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What are the Odds?
by Marian Brooks

There are 120 billion elevator rides in this country per year. I took two of them just yesterday. If you travel in one of the 600,000 elevators in the US on a daily basis, you can count on being trapped in one during your lifetime. It’s more likely to happen than being hit by lightening or consumed by a shark. Frankly, I’d prefer it.

My grand children and I had just returned from the movie, Wrecker Ralph. Anna, aged seven, was “starving” and Ethan, eleven, had to go to the bathroom “urgently.” 

At 4:15 PM Ethan, Anna and I boarded Elevator No. 2 for the tenth floor. The children jumped and rocked a little, as children do. The elevator stopped with a tilt and a shudder and refused to move past the fifth floor. Both children looked at me to see if they should be frightened. I covered my own anxiety with a brave face and pressed the Help Button. No one answered for five minutes. Finally there was a voice from the guard saying once he figured out what to do, he’d get us out. He couldn’t find the key or the reset button for the elevator. My confidence was ebbing. After several attempts, I was able to get my husband on his cell phone and instructed him to “do something.” He said, "I'll see you when you get out." The next message came from the guard who informed us that he was trying to contact the elevator company. They didn’t call back. The children had heard stories about running out of air in small places. I told them we had plenty of air but not to talk or laugh too much. By this time more than a half hour had elapsed. I was still pretty sure that we would be rescued but I was getting angry. It was then that my sense of humor took a dark turn. I suggested that we pretend to be dead so that when help finally arrived, they’d be sorry they took so long. Anna closed her doll’s eyes and we practiced different poses with our tongues hanging out. We laughed ourselves silly which didn’t solve Ethan’s bladder problem or soothe Anna’s growling intestines but it did cut the tension.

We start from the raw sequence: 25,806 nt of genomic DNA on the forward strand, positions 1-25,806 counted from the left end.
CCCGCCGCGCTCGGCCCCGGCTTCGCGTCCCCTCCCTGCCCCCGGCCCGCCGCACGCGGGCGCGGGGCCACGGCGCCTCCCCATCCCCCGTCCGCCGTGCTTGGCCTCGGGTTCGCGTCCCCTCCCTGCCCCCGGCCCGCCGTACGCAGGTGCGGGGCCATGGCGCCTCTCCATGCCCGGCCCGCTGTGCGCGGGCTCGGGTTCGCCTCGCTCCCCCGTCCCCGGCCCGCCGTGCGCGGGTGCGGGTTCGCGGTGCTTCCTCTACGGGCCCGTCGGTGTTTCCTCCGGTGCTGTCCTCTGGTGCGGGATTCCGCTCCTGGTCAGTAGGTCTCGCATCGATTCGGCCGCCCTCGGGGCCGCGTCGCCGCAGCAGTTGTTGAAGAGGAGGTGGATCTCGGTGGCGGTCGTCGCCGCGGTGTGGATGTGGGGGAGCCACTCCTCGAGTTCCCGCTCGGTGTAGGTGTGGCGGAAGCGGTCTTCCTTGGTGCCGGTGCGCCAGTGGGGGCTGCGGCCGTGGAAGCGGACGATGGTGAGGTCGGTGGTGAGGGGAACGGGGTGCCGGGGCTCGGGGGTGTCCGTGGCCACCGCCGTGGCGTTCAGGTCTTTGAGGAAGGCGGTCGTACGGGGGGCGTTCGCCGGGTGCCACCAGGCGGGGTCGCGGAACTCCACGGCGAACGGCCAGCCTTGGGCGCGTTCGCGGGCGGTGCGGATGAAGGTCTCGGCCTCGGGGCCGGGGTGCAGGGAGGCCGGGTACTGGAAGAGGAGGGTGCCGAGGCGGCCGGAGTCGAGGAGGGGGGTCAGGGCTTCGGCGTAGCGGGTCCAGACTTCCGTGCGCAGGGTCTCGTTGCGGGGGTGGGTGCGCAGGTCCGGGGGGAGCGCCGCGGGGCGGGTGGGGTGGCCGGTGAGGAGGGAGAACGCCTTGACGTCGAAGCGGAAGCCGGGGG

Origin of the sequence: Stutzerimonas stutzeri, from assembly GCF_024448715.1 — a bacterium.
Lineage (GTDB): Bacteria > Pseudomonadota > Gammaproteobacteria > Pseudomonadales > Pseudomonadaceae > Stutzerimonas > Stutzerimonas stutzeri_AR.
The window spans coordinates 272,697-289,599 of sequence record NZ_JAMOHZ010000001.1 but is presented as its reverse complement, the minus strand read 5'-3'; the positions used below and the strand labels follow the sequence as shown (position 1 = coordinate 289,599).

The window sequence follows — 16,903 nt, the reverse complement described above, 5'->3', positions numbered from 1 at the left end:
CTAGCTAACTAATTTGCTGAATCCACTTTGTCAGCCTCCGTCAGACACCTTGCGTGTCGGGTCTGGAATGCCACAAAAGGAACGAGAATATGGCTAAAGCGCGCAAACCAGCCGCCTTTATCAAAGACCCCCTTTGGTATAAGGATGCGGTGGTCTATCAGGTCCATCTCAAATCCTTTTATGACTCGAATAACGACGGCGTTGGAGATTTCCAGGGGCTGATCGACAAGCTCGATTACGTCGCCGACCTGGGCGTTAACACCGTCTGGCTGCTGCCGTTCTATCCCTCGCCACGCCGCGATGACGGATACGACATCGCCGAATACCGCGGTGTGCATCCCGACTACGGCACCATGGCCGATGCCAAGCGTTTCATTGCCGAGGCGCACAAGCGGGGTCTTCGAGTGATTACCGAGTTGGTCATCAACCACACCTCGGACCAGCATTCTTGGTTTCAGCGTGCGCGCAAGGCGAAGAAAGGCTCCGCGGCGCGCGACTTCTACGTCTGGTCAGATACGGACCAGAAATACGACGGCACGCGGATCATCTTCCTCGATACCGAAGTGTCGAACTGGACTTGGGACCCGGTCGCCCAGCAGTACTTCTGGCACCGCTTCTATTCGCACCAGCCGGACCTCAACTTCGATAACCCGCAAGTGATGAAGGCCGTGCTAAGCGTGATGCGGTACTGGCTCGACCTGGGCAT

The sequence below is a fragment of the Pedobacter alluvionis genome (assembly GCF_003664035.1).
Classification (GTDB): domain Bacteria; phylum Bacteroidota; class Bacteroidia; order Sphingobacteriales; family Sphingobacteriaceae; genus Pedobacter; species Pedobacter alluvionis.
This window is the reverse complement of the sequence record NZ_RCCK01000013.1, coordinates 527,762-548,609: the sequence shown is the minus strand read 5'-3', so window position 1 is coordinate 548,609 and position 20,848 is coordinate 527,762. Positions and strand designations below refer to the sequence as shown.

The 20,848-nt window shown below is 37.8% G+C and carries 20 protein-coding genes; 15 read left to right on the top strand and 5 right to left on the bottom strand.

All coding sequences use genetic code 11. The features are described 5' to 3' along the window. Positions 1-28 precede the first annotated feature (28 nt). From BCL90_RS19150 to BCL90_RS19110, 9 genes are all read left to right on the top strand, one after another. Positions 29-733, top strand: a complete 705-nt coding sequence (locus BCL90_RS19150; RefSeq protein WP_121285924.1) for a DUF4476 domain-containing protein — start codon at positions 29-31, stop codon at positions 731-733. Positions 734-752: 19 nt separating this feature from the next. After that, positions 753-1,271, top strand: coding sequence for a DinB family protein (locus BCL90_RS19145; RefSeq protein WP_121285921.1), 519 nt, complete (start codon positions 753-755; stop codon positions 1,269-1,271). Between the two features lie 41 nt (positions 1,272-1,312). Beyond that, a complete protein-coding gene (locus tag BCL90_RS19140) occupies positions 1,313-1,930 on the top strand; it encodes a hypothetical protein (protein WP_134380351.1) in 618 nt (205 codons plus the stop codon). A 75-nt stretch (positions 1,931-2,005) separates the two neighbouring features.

The guard announced that someone had called the Fire Department. Within ten minutes, six guys arrived in full regalia, pried open the doors and lifted us out.  Everyone in the lobby applauded. There were flashing lights on the fire truck, and an ambulance at the ready. The guard gave the children Peppermint Patties. We considered avoiding Elevators No.1 and No. 3 by walking up ten flights of steps. But then, I calculated the odds. The risk of cardiac arrest for a 71 year old grandmother was far greater than the risk of getting stuck in an elevator twice in the same day.